If there’s one giant mistake that both Democrats and Republicans have made down through the years when it comes to improving North Carolina’s public schools it’s the repeated attempts to impose gimmicks and quick fixes. Rather than simply giving the experts the resources they need, standing back and pointing in the desired direction, politicians of both parties have displayed a never-ending affinity for cutesy programs with politically-motivated names and tactics.
One of the most recent and worst examples of this unfortunate fixation for politicians is the new and fatally simplistic plan (thanks, Senator Berger!) to affix letter grades on public schools to characterize their supposed performance levels. A new editorial in the Charlotte Observer succinctly explains why the whole plan should be consigned to the circular file:
The N.C. legislature, in a budget Gov. Pat McCrory signed last week, has delayed until after Jan.15 the issuance of new report cards with A-F grades for academic quality at each public school in the state. Instead of a delay, lawmakers should take this pause in implementation as an opportunity to ditch the idea entirely. It’s unwise and problematic.
Those points are buttressed by a report from researchers at North Carolina State University and the University of Southern California last November. The report, published in the journal Educational Researcher from an evaluation of accountability systems in 42 states and the District of Columbia, panned the A-F letter grading system. The authors said: “While A-to-F systems are, on the surface, transparent, the underlying design of these systems involves a great deal of arbitrariness that makes it difficult for educators and parents to understand performance.”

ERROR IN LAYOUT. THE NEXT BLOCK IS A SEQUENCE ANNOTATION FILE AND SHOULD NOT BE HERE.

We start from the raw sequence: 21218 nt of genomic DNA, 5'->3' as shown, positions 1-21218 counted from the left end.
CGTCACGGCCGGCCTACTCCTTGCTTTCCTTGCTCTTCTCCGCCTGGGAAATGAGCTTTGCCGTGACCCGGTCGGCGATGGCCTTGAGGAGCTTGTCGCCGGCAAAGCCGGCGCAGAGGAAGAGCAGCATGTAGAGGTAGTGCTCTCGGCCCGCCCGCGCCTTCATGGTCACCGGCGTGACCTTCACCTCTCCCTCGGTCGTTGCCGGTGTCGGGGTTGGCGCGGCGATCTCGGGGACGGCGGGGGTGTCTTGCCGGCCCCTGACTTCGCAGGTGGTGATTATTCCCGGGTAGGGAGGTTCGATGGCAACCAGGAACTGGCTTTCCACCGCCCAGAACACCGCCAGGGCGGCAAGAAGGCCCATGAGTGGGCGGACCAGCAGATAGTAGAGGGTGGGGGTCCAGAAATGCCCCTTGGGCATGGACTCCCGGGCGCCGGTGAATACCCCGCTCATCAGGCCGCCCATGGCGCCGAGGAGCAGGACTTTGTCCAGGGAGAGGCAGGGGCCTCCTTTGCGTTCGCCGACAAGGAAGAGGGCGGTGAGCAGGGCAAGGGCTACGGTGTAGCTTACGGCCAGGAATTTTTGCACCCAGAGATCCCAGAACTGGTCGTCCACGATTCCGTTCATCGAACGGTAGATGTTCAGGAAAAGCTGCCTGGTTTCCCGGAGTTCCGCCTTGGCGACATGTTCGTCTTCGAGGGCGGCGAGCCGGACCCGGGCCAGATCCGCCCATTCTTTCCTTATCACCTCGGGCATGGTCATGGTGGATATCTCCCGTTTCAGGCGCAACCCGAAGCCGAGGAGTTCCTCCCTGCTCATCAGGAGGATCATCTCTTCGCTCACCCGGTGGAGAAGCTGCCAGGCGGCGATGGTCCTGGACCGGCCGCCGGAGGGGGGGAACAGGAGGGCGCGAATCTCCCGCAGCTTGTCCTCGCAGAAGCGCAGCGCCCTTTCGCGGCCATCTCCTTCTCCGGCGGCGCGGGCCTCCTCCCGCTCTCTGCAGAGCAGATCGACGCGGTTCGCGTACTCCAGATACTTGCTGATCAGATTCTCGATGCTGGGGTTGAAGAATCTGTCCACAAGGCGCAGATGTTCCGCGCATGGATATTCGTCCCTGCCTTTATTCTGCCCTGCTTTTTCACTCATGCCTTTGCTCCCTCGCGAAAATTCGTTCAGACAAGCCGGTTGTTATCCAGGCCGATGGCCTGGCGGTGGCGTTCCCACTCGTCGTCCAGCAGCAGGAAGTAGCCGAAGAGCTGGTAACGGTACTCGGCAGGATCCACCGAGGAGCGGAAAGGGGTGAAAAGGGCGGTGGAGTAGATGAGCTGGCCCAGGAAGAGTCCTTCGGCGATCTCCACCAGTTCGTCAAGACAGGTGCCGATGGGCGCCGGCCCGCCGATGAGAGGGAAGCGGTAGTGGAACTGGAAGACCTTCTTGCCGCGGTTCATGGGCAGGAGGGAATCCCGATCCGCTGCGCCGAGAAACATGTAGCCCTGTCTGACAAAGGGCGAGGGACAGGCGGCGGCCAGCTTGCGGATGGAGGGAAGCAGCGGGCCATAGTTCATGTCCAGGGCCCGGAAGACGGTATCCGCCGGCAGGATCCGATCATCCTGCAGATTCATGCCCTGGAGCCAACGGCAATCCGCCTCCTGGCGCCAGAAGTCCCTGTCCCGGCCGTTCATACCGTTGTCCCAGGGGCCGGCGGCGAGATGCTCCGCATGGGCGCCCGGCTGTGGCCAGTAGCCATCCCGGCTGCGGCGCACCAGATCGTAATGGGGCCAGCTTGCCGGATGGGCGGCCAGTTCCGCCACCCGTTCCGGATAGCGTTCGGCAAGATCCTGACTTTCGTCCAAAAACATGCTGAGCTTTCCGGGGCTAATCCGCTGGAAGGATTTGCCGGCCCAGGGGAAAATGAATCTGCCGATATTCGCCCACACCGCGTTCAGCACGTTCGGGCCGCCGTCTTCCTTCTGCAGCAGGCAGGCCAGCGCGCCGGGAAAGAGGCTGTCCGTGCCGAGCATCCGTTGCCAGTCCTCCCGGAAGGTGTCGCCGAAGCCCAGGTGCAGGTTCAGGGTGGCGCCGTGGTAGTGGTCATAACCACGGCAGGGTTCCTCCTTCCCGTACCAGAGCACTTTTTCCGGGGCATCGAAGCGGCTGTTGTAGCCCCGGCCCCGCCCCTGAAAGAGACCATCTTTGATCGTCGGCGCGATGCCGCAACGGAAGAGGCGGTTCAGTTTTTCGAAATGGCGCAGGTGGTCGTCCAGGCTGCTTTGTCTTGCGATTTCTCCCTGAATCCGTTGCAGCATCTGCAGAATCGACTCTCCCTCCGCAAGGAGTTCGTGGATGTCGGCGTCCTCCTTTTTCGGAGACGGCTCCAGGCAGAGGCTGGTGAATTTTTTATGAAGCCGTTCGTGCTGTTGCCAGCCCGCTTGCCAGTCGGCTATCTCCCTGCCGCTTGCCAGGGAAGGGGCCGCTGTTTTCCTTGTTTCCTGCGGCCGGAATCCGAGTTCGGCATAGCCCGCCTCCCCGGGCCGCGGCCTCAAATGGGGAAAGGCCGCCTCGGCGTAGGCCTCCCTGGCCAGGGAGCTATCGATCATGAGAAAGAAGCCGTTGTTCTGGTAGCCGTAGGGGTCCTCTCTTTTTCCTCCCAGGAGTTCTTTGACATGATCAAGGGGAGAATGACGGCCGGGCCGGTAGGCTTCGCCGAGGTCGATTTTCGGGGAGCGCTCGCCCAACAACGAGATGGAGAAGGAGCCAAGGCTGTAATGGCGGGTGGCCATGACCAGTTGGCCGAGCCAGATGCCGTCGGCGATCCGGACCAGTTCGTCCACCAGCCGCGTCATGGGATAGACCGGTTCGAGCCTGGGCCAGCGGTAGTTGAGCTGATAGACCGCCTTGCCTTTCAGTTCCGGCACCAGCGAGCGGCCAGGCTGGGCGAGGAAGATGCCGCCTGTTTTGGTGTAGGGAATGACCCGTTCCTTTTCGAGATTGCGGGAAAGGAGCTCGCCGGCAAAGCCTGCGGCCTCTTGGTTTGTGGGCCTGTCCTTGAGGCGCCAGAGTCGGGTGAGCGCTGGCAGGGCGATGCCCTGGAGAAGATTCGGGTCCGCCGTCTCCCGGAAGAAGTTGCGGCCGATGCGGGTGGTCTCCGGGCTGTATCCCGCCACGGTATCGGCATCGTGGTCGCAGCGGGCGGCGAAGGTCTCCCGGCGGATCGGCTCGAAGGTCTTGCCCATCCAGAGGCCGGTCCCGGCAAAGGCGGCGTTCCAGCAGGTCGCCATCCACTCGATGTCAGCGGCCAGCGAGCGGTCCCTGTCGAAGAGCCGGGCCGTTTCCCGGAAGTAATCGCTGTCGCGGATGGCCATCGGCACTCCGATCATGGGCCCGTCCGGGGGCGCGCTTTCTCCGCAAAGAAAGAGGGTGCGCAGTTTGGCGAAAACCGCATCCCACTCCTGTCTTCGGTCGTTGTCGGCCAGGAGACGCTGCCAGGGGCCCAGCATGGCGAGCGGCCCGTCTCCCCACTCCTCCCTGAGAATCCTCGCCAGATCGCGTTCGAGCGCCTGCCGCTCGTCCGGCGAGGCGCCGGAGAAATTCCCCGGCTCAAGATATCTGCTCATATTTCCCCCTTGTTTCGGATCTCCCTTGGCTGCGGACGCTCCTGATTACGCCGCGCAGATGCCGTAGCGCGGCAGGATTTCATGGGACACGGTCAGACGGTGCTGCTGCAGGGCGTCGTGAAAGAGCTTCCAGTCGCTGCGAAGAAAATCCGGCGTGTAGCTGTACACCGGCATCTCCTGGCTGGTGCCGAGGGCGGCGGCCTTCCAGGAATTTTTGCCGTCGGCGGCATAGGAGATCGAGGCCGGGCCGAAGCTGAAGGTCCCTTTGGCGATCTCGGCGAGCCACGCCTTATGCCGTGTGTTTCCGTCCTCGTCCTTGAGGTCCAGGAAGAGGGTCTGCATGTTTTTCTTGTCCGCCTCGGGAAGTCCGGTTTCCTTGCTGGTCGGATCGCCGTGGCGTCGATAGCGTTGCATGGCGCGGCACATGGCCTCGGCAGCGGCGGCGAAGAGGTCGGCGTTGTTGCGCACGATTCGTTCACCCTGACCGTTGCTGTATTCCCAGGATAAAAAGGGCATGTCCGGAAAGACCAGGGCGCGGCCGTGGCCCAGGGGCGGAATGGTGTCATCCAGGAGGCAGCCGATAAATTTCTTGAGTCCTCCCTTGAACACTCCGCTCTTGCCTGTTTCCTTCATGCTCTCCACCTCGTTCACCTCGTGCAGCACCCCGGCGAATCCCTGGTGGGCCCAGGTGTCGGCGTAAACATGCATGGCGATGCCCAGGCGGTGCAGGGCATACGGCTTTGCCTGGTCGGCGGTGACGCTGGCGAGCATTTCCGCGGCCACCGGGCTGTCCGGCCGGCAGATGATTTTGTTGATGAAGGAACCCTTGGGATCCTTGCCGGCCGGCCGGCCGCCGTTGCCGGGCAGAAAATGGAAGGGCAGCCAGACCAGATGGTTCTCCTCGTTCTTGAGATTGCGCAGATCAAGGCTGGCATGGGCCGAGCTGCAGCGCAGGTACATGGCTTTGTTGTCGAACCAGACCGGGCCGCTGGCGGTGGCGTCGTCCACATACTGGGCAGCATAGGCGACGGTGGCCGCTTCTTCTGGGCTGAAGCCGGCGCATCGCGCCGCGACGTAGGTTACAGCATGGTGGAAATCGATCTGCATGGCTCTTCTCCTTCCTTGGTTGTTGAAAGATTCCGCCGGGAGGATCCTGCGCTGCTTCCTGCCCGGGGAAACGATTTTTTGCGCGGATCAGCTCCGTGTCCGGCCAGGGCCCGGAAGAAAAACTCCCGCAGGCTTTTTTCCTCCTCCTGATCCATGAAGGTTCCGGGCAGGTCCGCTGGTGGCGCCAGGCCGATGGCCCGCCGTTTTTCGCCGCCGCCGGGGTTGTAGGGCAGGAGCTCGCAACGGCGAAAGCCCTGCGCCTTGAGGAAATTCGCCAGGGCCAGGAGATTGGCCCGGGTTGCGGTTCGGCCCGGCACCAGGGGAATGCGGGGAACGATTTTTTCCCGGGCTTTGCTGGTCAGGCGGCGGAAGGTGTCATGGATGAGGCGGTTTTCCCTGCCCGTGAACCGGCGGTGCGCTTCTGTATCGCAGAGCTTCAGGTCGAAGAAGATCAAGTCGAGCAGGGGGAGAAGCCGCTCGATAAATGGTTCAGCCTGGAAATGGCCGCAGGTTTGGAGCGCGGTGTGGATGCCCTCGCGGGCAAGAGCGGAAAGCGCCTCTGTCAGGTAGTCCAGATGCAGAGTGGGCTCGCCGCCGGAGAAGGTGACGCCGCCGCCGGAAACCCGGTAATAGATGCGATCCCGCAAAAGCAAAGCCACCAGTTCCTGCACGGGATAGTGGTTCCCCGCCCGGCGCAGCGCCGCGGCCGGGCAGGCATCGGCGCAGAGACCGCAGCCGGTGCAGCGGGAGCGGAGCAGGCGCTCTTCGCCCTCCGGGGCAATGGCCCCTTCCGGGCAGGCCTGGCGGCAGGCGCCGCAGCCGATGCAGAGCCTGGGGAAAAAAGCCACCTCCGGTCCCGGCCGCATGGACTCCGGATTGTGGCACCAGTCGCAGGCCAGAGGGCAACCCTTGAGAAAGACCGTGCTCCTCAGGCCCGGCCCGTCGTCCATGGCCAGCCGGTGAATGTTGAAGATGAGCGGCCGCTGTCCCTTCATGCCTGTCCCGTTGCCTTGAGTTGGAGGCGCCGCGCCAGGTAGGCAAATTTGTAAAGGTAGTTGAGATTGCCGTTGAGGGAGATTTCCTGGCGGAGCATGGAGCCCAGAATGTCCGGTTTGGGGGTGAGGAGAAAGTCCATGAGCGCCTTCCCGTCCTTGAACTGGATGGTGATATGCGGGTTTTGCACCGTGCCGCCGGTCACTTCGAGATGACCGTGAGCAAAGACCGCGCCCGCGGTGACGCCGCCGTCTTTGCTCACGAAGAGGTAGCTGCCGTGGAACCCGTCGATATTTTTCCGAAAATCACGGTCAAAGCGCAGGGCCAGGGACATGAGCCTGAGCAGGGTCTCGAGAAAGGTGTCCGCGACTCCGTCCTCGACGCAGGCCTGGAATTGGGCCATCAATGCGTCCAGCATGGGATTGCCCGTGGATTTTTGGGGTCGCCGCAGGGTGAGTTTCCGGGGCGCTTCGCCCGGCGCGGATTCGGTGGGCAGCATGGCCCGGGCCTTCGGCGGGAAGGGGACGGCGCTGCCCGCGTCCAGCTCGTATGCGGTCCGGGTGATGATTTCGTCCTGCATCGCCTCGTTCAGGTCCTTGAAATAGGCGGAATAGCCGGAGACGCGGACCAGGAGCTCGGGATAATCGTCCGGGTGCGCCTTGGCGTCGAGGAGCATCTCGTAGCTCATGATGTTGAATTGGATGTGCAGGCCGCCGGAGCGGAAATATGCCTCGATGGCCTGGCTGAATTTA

They added that “states with [school accountability] systems among the strongest include Massachusetts and Michigan – each uses subjects other than mathematics and ELA [English] for accountability purposes, uses non-test-based measures for priority and focus classifications, and measures proficiency using points along the distribution….”
Last year, a lobbying group took 2012 N.C. test scores and converted them to letter grades. Charlotte-Mecklenburg’s Shamrock Gardens Elementary, a high-poverty school with great success at boosting student performance, got a D-minus with 58 percent of its students performing at grade level or above.
Inaccurate labels could abound in the A-F grading system, causing unwarranted angst. Those fears could destabilize good schools as some parents and students opt out rather than stay as schools continually improve.
The A-F grades have few upsides and lots of downsides. Lawmakers should reverse course.
Read the entire editorial by clicking here.